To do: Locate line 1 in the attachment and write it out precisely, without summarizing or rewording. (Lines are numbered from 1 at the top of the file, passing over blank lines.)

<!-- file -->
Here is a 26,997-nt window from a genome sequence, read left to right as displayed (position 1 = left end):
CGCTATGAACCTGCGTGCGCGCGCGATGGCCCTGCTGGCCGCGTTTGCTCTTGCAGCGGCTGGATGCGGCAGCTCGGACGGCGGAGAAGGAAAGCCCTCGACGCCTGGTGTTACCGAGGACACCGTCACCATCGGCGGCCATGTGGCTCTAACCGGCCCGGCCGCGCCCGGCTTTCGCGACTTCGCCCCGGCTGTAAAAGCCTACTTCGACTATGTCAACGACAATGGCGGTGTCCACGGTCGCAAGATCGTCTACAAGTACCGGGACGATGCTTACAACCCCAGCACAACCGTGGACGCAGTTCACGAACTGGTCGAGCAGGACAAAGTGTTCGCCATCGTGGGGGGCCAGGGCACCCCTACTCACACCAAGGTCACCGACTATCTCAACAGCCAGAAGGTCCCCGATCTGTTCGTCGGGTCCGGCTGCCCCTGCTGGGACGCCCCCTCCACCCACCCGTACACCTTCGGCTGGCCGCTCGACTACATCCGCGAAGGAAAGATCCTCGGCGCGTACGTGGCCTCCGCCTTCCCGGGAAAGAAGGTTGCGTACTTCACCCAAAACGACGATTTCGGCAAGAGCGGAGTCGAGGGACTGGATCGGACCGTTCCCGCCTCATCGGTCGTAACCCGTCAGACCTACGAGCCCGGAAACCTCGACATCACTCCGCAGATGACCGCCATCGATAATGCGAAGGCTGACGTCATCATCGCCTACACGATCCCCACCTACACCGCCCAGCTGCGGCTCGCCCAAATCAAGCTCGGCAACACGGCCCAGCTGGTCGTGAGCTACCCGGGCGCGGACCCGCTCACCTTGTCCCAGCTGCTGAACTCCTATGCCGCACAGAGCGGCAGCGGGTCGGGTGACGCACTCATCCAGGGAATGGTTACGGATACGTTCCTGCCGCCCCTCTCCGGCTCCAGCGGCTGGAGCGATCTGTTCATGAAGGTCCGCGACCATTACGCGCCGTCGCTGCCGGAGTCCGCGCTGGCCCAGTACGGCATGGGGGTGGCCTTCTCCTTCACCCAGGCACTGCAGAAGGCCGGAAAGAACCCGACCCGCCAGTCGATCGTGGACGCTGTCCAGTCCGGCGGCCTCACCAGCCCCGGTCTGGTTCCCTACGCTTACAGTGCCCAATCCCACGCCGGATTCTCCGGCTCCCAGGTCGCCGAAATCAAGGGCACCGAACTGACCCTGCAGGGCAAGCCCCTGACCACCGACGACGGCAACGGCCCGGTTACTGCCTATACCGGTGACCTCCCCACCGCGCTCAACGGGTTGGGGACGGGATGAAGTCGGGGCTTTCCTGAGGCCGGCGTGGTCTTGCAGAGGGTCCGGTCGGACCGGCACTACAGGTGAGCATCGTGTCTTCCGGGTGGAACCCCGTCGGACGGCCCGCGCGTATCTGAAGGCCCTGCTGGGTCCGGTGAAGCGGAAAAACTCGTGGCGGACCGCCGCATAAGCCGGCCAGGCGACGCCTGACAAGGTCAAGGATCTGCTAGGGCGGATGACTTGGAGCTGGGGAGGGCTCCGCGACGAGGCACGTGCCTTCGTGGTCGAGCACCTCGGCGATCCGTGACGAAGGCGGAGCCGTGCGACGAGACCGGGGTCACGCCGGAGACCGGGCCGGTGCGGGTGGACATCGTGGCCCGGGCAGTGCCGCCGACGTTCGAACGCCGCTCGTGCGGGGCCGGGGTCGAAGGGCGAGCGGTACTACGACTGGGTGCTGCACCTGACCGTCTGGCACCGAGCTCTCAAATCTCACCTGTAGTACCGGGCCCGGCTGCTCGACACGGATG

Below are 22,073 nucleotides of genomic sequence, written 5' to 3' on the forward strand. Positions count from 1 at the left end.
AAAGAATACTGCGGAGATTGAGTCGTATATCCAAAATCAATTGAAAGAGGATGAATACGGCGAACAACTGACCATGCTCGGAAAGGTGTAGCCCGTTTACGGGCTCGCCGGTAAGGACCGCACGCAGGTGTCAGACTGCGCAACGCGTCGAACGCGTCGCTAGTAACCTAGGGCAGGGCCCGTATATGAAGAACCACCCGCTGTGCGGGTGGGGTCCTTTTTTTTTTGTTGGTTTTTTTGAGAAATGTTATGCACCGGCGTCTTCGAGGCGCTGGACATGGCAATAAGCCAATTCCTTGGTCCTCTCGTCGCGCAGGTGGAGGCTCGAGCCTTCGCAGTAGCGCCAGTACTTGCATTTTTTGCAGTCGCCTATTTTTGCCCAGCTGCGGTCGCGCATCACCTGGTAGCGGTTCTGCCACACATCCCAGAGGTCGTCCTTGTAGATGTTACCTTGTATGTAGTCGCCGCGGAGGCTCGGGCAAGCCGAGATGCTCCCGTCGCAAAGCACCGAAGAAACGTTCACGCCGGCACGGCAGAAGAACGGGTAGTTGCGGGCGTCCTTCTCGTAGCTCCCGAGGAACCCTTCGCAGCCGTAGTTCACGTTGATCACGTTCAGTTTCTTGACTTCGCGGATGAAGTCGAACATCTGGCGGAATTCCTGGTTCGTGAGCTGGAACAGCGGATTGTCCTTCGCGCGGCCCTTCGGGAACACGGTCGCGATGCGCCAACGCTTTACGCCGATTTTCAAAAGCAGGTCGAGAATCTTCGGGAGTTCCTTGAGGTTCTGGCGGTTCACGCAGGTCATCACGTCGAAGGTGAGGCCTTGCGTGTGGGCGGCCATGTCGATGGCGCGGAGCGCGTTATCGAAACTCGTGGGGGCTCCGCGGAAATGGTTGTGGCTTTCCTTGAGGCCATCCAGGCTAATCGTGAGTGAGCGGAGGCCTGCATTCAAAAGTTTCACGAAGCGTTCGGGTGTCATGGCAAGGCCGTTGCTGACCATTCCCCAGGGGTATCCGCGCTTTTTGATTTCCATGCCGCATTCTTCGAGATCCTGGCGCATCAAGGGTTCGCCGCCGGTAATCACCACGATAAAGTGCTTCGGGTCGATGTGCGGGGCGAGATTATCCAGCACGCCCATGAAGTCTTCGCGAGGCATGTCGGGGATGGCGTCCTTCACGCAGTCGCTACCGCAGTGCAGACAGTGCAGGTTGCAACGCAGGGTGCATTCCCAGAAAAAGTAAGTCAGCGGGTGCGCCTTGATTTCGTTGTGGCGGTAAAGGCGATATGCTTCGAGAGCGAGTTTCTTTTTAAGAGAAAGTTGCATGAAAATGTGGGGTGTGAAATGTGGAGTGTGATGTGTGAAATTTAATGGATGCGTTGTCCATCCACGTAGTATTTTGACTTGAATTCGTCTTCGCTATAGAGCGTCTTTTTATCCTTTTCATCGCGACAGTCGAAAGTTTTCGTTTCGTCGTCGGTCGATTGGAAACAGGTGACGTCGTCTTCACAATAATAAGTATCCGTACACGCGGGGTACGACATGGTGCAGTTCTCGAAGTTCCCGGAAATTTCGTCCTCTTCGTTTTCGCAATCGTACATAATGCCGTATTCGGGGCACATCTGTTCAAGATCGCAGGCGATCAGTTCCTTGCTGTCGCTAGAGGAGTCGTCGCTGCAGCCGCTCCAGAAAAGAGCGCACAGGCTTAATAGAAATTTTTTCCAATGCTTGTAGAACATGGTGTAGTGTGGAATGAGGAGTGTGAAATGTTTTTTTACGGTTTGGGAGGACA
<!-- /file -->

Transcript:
Here is a 26,997-nt window from a genome sequence, read left to right as displayed (position 1 = left end):